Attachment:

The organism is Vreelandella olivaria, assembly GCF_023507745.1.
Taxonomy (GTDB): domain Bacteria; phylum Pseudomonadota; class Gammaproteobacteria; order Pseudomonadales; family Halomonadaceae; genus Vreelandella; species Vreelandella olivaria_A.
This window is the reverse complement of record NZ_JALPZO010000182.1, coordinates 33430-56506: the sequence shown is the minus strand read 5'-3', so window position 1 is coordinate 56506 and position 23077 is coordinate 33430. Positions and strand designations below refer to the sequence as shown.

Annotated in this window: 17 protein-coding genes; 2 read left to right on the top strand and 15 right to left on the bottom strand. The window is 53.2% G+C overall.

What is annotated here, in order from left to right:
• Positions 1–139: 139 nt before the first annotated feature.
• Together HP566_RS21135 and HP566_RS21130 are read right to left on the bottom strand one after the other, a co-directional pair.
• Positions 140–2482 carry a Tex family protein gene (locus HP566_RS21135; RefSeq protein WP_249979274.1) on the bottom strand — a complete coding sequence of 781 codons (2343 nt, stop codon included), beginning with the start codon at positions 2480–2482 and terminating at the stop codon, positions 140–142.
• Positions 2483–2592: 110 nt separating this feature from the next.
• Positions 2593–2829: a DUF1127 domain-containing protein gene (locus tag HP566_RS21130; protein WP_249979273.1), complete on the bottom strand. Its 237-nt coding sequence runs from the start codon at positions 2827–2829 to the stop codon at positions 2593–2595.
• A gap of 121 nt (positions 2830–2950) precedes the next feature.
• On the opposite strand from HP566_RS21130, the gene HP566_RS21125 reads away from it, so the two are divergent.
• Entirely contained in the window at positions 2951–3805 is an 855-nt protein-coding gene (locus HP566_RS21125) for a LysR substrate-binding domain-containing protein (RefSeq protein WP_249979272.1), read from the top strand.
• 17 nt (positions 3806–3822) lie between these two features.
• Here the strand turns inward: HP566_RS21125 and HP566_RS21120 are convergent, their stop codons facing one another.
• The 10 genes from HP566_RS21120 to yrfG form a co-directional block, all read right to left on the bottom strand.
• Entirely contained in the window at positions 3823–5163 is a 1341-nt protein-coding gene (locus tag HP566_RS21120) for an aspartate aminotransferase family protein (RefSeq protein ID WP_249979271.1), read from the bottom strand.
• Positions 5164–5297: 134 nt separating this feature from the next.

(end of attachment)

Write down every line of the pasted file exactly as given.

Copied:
The organism is Vreelandella olivaria, assembly GCF_023507745.1.
Taxonomy (GTDB): domain Bacteria; phylum Pseudomonadota; class Gammaproteobacteria; order Pseudomonadales; family Halomonadaceae; genus Vreelandella; species Vreelandella olivaria_A.
This window is the reverse complement of record NZ_JALPZO010000182.1, coordinates 33430-56506: the sequence shown is the minus strand read 5'-3', so window position 1 is coordinate 56506 and position 23077 is coordinate 33430. Positions and strand designations below refer to the sequence as shown.

Annotated in this window: 17 protein-coding genes; 2 read left to right on the top strand and 15 right to left on the bottom strand. The window is 53.2% G+C overall.

What is annotated here, in order from left to right:
• Positions 1–139: 139 nt before the first annotated feature.
• Together HP566_RS21135 and HP566_RS21130 are read right to left on the bottom strand one after the other, a co-directional pair.
• Positions 140–2482 carry a Tex family protein gene (locus HP566_RS21135; RefSeq protein WP_249979274.1) on the bottom strand — a complete coding sequence of 781 codons (2343 nt, stop codon included), beginning with the start codon at positions 2480–2482 and terminating at the stop codon, positions 140–142.
• Positions 2483–2592: 110 nt separating this feature from the next.
• Positions 2593–2829: a DUF1127 domain-containing protein gene (locus tag HP566_RS21130; protein WP_249979273.1), complete on the bottom strand. Its 237-nt coding sequence runs from the start codon at positions 2827–2829 to the stop codon at positions 2593–2595.
• A gap of 121 nt (positions 2830–2950) precedes the next feature.
• On the opposite strand from HP566_RS21130, the gene HP566_RS21125 reads away from it, so the two are divergent.
• Entirely contained in the window at positions 2951–3805 is an 855-nt protein-coding gene (locus HP566_RS21125) for a LysR substrate-binding domain-containing protein (RefSeq protein WP_249979272.1), read from the top strand.
• 17 nt (positions 3806–3822) lie between these two features.
• Here the strand turns inward: HP566_RS21125 and HP566_RS21120 are convergent, their stop codons facing one another.
• The 10 genes from HP566_RS21120 to yrfG form a co-directional block, all read right to left on the bottom strand.
• Entirely contained in the window at positions 3823–5163 is a 1341-nt protein-coding gene (locus tag HP566_RS21120) for an aspartate aminotransferase family protein (RefSeq protein ID WP_249979271.1), read from the bottom strand.
• Positions 5164–5297: 134 nt separating this feature from the next.